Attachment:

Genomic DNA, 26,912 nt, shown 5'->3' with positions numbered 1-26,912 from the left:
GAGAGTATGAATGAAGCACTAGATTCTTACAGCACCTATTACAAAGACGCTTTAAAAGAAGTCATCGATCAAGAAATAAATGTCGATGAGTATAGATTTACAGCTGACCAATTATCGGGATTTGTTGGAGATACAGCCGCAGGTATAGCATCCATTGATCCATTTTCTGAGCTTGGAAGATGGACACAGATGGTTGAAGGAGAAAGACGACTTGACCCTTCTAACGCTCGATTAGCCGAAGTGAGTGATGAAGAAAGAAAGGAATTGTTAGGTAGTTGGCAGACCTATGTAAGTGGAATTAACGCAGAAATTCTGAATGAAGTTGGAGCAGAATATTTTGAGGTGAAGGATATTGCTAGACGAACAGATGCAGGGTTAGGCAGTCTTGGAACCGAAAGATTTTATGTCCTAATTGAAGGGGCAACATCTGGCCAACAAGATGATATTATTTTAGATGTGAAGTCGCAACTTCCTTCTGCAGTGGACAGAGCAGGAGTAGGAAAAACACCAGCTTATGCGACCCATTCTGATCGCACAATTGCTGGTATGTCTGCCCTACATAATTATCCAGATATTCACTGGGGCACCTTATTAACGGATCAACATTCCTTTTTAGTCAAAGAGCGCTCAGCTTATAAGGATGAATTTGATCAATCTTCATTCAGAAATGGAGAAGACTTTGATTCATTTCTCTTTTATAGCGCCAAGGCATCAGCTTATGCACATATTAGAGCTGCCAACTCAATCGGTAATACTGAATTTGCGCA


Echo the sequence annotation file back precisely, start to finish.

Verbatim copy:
Genomic DNA, 26,912 nt, shown 5'->3' with positions numbered 1-26,912 from the left:
GAGAGTATGAATGAAGCACTAGATTCTTACAGCACCTATTACAAAGACGCTTTAAAAGAAGTCATCGATCAAGAAATAAATGTCGATGAGTATAGATTTACAGCTGACCAATTATCGGGATTTGTTGGAGATACAGCCGCAGGTATAGCATCCATTGATCCATTTTCTGAGCTTGGAAGATGGACACAGATGGTTGAAGGAGAAAGACGACTTGACCCTTCTAACGCTCGATTAGCCGAAGTGAGTGATGAAGAAAGAAAGGAATTGTTAGGTAGTTGGCAGACCTATGTAAGTGGAATTAACGCAGAAATTCTGAATGAAGTTGGAGCAGAATATTTTGAGGTGAAGGATATTGCTAGACGAACAGATGCAGGGTTAGGCAGTCTTGGAACCGAAAGATTTTATGTCCTAATTGAAGGGGCAACATCTGGCCAACAAGATGATATTATTTTAGATGTGAAGTCGCAACTTCCTTCTGCAGTGGACAGAGCAGGAGTAGGAAAAACACCAGCTTATGCGACCCATTCTGATCGCACAATTGCTGGTATGTCTGCCCTACATAATTATCCAGATATTCACTGGGGCACCTTATTAACGGATCAACATTCCTTTTTAGTCAAAGAGCGCTCAGCTTATAAGGATGAATTTGATCAATCTTCATTCAGAAATGGAGAAGACTTTGATTCATTTCTCTTTTATAGCGCCAAGGCATCAGCTTATGCACATATTAGAGCTGCCAACTCAATCGGTAATACTGAATTTGCGCA